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There has been increasing speculation that Ron Paul will bolt the Republican Party and run for president as either an independent or a third party candidate. This weekend, George Will got into the act and Paul was less than Shermanesque about such a candidacy himself on Meet the Press. Polls show Paul could take a Ross Perot-sized share of the vote.
Although Bob Barr and Pat Buchanan can tell you that such early polls don’t always predict how well a third party candidate will do in the heat of the two-man race, there are good reasons to think Paul can appeal to a wider audience than the Republican nominating electorate and to doubt that he’ll be able to endorse the eventual nominee.
Nobody close to the situation who I have ever talked to thinks such a campaign will happen. Paul had to fight hard to secure the Libertarian nomination in 1988 and the campaign was far less consequential than his fourth-place finish in the Republican primaries twenty years later. He has been elected to Congress 11 times as a Republican and GOP voters seem poised to give him a top-tier showing in Iowa and New Hampshire.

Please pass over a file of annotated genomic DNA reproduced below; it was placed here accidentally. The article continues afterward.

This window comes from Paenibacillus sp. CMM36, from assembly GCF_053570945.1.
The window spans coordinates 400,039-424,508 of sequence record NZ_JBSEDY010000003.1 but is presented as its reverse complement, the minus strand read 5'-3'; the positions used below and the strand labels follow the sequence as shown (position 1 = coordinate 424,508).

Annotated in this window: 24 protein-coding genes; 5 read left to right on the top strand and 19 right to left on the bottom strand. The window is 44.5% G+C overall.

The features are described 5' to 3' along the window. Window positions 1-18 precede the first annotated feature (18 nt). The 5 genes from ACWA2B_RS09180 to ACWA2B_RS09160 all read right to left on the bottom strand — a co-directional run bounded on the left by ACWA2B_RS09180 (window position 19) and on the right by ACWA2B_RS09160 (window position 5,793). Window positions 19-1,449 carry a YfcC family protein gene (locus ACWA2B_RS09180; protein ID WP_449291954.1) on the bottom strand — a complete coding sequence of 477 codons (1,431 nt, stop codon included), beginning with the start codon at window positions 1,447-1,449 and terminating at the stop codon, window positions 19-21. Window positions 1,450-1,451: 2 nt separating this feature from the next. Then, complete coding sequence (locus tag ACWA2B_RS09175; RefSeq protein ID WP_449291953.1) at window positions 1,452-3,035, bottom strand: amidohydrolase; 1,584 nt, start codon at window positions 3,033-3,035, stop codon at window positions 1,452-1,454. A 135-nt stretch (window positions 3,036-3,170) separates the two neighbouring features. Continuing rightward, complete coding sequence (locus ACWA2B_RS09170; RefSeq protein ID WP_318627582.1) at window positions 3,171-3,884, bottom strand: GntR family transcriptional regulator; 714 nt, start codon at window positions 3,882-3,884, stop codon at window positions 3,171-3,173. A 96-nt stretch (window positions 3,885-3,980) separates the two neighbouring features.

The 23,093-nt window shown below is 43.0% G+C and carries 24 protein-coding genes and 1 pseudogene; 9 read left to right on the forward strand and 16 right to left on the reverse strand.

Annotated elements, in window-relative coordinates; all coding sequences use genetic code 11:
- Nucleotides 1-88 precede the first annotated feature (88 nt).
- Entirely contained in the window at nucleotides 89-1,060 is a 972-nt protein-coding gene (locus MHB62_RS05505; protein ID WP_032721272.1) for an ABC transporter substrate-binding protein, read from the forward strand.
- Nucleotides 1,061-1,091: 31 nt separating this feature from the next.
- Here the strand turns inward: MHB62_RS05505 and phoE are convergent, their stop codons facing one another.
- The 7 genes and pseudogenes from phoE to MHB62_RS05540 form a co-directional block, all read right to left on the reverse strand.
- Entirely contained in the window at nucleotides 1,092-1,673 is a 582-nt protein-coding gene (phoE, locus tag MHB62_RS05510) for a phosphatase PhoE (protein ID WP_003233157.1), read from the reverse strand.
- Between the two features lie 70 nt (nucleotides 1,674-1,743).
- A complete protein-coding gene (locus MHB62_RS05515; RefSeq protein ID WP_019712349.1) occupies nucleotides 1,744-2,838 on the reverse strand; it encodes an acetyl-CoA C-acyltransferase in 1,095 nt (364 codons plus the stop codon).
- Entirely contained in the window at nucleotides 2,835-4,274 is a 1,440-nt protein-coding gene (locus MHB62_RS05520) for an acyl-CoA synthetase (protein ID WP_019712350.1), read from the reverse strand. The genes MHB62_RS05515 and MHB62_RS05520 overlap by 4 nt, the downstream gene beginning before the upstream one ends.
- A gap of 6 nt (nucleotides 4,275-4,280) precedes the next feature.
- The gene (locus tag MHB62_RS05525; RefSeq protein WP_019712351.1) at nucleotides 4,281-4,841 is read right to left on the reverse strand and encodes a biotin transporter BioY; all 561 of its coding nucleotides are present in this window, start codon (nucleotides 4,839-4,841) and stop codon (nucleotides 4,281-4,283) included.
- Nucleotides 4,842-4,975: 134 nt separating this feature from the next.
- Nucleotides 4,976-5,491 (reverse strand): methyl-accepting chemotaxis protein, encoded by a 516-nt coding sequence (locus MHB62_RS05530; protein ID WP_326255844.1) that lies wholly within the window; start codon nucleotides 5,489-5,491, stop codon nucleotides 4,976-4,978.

Even if Paul could win the Libertarian and Constitution Party nominations by acclamation (which he probably could), the campaign would suck his activists and supporters out of a vehicle in which they could do some good to be deposited into a largely symbolic candidacy that doesn’t build anything for the future. His son Rand’s political career would be harmed, especially if Paul helped reelect Barack Obama, and it would only help the narrative that his supporters aren’t “real Republicans” — which may be why we’re hearing so much speculation on this front in the first place.
A man of faith in a godless age is hitting Americans where it hurts.
Mr. and Mrs. American Spectator Reader, let P.J. O’Rourke talk sense to your kids.
In Britain, defending your property can get you life.
It won’t take long for conservatives to scratch this presidential wannabe off their 2008 scorecard.
Was the President done in by the economy, or by the politics of the economy?